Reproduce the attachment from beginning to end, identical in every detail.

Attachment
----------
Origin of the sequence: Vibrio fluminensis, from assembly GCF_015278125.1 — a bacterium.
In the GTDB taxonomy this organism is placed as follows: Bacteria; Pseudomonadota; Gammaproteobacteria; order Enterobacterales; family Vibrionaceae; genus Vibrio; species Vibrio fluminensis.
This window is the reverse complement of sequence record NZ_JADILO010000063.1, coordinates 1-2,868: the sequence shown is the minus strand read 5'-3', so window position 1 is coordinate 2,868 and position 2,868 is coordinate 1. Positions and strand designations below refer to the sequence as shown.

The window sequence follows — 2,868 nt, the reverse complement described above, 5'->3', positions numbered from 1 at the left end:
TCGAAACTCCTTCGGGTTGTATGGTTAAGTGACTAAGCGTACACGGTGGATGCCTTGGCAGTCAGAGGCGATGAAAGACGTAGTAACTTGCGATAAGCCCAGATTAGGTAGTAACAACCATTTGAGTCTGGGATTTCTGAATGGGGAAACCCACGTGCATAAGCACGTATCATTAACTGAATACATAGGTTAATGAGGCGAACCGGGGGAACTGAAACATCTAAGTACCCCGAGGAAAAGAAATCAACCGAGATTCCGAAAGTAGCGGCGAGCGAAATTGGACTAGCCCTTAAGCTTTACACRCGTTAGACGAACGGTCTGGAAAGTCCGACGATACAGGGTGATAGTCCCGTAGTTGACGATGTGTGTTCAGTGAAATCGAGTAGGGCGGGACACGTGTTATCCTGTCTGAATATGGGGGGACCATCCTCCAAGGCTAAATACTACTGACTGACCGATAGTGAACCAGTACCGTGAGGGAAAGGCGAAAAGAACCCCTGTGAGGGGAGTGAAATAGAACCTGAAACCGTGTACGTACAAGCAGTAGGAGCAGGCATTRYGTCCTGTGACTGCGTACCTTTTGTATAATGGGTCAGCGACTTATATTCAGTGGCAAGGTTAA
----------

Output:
Origin of the sequence: Vibrio fluminensis, from assembly GCF_015278125.1 — a bacterium.
In the GTDB taxonomy this organism is placed as follows: Bacteria; Pseudomonadota; Gammaproteobacteria; order Enterobacterales; family Vibrionaceae; genus Vibrio; species Vibrio fluminensis.
This window is the reverse complement of sequence record NZ_JADILO010000063.1, coordinates 1-2,868: the sequence shown is the minus strand read 5'-3', so window position 1 is coordinate 2,868 and position 2,868 is coordinate 1. Positions and strand designations below refer to the sequence as shown.

The window sequence follows — 2,868 nt, the reverse complement described above, 5'->3', positions numbered from 1 at the left end:
TCGAAACTCCTTCGGGTTGTATGGTTAAGTGACTAAGCGTACACGGTGGATGCCTTGGCAGTCAGAGGCGATGAAAGACGTAGTAACTTGCGATAAGCCCAGATTAGGTAGTAACAACCATTTGAGTCTGGGATTTCTGAATGGGGAAACCCACGTGCATAAGCACGTATCATTAACTGAATACATAGGTTAATGAGGCGAACCGGGGGAACTGAAACATCTAAGTACCCCGAGGAAAAGAAATCAACCGAGATTCCGAAAGTAGCGGCGAGCGAAATTGGACTAGCCCTTAAGCTTTACACRCGTTAGACGAACGGTCTGGAAAGTCCGACGATACAGGGTGATAGTCCCGTAGTTGACGATGTGTGTTCAGTGAAATCGAGTAGGGCGGGACACGTGTTATCCTGTCTGAATATGGGGGGACCATCCTCCAAGGCTAAATACTACTGACTGACCGATAGTGAACCAGTACCGTGAGGGAAAGGCGAAAAGAACCCCTGTGAGGGGAGTGAAATAGAACCTGAAACCGTGTACGTACAAGCAGTAGGAGCAGGCATTRYGTCCTGTGACTGCGTACCTTTTGTATAATGGGTCAGCGACTTATATTCAGTGGCAAGGTTAA